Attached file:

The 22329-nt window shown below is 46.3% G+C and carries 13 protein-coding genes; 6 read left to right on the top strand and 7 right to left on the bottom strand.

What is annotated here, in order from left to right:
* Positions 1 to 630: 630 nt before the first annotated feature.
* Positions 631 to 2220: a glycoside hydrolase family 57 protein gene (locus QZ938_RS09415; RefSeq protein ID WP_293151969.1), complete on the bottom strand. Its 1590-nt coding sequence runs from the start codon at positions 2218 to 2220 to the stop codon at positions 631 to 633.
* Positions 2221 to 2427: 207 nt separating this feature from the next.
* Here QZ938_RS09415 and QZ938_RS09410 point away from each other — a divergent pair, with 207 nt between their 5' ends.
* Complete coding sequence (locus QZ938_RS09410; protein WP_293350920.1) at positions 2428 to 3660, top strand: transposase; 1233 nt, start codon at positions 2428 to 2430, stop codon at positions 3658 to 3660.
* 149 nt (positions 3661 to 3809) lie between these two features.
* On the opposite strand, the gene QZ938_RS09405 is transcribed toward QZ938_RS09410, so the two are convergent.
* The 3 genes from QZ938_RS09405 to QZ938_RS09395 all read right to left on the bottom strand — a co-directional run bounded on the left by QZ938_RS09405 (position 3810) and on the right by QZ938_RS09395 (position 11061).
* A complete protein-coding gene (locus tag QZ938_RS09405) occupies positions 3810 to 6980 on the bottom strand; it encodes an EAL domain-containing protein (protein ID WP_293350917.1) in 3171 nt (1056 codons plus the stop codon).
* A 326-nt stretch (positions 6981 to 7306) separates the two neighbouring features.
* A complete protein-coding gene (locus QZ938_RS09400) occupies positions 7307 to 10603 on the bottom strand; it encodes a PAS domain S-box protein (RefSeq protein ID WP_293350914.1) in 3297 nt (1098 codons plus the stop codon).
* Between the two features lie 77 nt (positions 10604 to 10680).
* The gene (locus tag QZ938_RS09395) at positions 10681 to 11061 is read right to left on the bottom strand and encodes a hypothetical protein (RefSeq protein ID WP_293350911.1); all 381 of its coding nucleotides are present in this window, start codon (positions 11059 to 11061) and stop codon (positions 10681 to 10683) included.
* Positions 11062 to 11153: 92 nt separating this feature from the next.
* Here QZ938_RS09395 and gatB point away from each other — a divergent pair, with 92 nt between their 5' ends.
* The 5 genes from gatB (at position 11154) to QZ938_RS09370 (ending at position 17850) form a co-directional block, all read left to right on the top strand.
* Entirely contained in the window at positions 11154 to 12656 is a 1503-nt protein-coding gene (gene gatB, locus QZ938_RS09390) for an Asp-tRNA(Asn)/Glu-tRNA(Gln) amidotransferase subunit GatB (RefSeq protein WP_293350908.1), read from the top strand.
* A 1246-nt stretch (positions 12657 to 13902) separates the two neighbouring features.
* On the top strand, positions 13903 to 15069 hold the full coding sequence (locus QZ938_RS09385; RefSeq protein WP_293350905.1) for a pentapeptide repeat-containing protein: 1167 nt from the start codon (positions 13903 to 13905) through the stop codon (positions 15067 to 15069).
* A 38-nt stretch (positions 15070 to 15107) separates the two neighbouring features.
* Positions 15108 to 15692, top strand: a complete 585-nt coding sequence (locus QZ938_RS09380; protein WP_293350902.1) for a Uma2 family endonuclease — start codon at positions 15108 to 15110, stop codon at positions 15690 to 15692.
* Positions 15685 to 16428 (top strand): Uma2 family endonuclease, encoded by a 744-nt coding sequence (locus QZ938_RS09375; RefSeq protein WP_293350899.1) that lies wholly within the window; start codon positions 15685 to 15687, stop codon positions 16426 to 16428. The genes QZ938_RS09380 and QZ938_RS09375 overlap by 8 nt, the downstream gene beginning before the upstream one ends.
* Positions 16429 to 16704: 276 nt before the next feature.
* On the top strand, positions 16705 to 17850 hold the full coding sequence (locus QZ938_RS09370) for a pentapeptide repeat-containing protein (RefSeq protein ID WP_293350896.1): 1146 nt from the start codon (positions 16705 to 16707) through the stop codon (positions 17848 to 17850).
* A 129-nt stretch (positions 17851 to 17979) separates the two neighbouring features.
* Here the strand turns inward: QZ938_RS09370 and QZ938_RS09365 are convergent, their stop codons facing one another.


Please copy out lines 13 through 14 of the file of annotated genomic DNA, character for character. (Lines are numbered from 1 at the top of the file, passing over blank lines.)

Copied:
* A complete protein-coding gene (locus QZ938_RS09400) occupies positions 7307 to 10603 on the bottom strand; it encodes a PAS domain S-box protein (RefSeq protein ID WP_293350914.1) in 3297 nt (1098 codons plus the stop codon).
* Between the two features lie 77 nt (positions 10604 to 10680).